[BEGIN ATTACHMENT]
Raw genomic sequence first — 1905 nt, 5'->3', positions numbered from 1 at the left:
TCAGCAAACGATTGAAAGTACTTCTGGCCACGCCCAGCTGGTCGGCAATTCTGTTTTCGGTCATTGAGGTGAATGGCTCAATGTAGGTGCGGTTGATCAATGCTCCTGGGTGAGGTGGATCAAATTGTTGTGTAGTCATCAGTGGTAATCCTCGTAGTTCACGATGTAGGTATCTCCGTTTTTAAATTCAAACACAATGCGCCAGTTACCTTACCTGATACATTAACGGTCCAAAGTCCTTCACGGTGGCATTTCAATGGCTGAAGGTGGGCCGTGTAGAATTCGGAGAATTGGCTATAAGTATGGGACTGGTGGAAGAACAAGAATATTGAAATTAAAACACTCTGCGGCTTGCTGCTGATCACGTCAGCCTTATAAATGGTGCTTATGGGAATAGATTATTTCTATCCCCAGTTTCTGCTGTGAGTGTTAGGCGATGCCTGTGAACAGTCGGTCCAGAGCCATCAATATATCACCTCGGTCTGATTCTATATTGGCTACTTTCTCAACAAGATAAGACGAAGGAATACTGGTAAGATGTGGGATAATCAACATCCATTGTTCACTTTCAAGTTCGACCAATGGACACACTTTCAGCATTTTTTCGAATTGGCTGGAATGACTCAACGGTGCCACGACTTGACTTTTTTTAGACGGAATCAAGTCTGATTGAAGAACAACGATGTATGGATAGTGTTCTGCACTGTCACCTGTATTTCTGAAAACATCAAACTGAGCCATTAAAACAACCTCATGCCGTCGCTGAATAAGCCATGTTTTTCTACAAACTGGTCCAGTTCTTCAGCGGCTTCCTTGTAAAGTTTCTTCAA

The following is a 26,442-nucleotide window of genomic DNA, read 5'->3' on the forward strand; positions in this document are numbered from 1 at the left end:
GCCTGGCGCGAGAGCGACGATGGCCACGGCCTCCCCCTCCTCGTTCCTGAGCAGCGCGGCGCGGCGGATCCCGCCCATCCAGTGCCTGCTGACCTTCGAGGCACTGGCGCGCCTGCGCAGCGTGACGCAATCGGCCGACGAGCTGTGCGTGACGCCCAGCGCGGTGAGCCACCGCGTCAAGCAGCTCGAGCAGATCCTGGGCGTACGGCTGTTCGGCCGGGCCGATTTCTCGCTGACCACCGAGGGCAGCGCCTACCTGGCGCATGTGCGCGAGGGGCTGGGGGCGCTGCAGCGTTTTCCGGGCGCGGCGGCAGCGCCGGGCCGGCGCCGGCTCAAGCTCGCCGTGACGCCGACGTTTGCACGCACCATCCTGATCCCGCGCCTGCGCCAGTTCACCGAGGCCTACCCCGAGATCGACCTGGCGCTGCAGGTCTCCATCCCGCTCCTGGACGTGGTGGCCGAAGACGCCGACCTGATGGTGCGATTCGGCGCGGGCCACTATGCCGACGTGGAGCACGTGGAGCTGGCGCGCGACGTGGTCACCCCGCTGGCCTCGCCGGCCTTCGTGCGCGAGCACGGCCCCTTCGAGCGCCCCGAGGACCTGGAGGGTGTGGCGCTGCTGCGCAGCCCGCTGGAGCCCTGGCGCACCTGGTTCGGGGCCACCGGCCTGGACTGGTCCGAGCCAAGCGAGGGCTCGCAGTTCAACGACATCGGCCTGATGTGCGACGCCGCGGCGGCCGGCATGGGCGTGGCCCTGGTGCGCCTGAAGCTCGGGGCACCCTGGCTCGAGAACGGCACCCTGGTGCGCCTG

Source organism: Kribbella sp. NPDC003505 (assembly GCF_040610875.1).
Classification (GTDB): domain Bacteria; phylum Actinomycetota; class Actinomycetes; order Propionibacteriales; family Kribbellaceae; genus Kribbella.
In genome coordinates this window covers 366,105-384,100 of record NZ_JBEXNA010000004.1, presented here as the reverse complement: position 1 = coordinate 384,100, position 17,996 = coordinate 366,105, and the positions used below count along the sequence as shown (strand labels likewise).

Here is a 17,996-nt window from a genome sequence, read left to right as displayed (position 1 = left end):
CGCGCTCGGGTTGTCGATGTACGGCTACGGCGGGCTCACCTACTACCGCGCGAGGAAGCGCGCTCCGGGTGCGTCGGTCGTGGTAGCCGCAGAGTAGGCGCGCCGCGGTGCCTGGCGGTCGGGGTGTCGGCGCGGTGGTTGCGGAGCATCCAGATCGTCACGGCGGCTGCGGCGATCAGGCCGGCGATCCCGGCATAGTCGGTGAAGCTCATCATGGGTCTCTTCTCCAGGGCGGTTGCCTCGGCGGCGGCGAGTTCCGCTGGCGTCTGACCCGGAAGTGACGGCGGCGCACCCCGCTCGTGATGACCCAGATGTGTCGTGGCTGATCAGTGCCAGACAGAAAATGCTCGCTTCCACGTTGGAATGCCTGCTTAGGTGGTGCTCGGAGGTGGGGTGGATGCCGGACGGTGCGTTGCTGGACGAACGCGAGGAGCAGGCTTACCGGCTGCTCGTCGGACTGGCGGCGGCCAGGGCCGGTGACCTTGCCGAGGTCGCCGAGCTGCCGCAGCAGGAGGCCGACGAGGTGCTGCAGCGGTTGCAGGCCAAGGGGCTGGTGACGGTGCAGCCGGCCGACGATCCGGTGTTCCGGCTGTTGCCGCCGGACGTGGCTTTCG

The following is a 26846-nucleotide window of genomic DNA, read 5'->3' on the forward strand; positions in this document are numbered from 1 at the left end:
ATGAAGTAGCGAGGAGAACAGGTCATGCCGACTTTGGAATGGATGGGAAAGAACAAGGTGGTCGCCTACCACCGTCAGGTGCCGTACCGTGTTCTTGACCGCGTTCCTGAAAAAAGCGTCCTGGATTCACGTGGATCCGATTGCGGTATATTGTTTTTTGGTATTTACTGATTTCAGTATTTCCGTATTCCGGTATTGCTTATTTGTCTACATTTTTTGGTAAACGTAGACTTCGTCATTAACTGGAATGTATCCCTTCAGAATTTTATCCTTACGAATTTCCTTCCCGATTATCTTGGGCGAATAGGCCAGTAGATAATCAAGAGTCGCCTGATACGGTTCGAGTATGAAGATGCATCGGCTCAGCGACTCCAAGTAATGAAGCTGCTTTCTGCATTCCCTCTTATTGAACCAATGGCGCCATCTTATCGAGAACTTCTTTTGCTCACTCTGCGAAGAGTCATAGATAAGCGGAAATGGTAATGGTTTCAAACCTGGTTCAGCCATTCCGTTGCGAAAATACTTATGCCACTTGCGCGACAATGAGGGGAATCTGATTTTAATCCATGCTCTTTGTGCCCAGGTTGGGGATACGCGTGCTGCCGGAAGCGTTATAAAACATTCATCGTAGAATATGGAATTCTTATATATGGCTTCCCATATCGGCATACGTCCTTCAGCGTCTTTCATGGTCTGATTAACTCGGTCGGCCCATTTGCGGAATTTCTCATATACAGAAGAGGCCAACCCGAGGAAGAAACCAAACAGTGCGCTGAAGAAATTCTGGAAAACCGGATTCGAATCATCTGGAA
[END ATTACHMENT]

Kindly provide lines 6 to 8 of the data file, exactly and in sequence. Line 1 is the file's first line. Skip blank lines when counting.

Classification (GTDB): domain Bacteria; phylum Actinomycetota; class Actinomycetes; order Propionibacteriales; family Kribbellaceae; genus Kribbella.
In genome coordinates this window covers 366,105-384,100 of record NZ_JBEXNA010000004.1, presented here as the reverse complement: position 1 = coordinate 384,100, position 17,996 = coordinate 366,105, and the positions used below count along the sequence as shown (strand labels likewise).

Here is a 17,996-nt window from a genome sequence, read left to right as displayed (position 1 = left end):